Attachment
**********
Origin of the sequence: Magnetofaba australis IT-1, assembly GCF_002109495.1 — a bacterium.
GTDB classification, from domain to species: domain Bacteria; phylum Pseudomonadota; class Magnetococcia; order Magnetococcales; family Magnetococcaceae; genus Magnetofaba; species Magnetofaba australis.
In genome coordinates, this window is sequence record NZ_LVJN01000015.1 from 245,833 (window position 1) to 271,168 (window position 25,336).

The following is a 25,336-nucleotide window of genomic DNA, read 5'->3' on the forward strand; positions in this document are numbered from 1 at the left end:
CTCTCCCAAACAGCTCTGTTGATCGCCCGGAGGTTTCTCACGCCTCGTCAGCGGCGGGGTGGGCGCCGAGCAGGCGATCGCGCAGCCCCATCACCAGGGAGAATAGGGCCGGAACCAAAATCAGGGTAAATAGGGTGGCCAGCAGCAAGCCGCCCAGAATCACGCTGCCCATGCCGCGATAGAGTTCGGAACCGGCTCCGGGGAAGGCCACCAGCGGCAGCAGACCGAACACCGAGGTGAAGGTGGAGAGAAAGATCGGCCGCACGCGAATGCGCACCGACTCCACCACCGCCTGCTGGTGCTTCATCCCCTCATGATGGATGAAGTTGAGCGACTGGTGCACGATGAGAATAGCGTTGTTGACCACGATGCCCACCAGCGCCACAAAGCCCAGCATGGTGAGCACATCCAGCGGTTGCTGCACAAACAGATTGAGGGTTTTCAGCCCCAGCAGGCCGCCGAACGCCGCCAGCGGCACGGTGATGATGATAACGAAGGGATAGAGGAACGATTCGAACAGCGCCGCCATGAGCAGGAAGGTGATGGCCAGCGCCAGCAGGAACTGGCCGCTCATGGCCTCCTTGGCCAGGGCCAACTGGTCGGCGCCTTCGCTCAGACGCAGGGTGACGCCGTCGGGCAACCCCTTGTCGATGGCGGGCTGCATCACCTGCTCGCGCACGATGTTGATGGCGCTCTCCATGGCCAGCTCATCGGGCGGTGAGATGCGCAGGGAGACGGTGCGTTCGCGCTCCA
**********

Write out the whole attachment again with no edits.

Origin of the sequence: Magnetofaba australis IT-1, assembly GCF_002109495.1 — a bacterium.
GTDB classification, from domain to species: domain Bacteria; phylum Pseudomonadota; class Magnetococcia; order Magnetococcales; family Magnetococcaceae; genus Magnetofaba; species Magnetofaba australis.
In genome coordinates, this window is sequence record NZ_LVJN01000015.1 from 245,833 (window position 1) to 271,168 (window position 25,336).

The following is a 25,336-nucleotide window of genomic DNA, read 5'->3' on the forward strand; positions in this document are numbered from 1 at the left end:
CTCTCCCAAACAGCTCTGTTGATCGCCCGGAGGTTTCTCACGCCTCGTCAGCGGCGGGGTGGGCGCCGAGCAGGCGATCGCGCAGCCCCATCACCAGGGAGAATAGGGCCGGAACCAAAATCAGGGTAAATAGGGTGGCCAGCAGCAAGCCGCCCAGAATCACGCTGCCCATGCCGCGATAGAGTTCGGAACCGGCTCCGGGGAAGGCCACCAGCGGCAGCAGACCGAACACCGAGGTGAAGGTGGAGAGAAAGATCGGCCGCACGCGAATGCGCACCGACTCCACCACCGCCTGCTGGTGCTTCATCCCCTCATGATGGATGAAGTTGAGCGACTGGTGCACGATGAGAATAGCGTTGTTGACCACGATGCCCACCAGCGCCACAAAGCCCAGCATGGTGAGCACATCCAGCGGTTGCTGCACAAACAGATTGAGGGTTTTCAGCCCCAGCAGGCCGCCGAACGCCGCCAGCGGCACGGTGATGATGATAACGAAGGGATAGAGGAACGATTCGAACAGCGCCGCCATGAGCAGGAAGGTGATGGCCAGCGCCAGCAGGAACTGGCCGCTCATGGCCTCCTTGGCCAGGGCCAACTGGTCGGCGCCTTCGCTCAGACGCAGGGTGACGCCGTCGGGCAACCCCTTGTCGATGGCGGGCTGCATCACCTGCTCGCGCACGATGTTGATGGCGCTCTCCATGGCCAGCTCATCGGGCGGTGAGATGCGCAGGGAGACGGTGCGTTCGCGCTCCA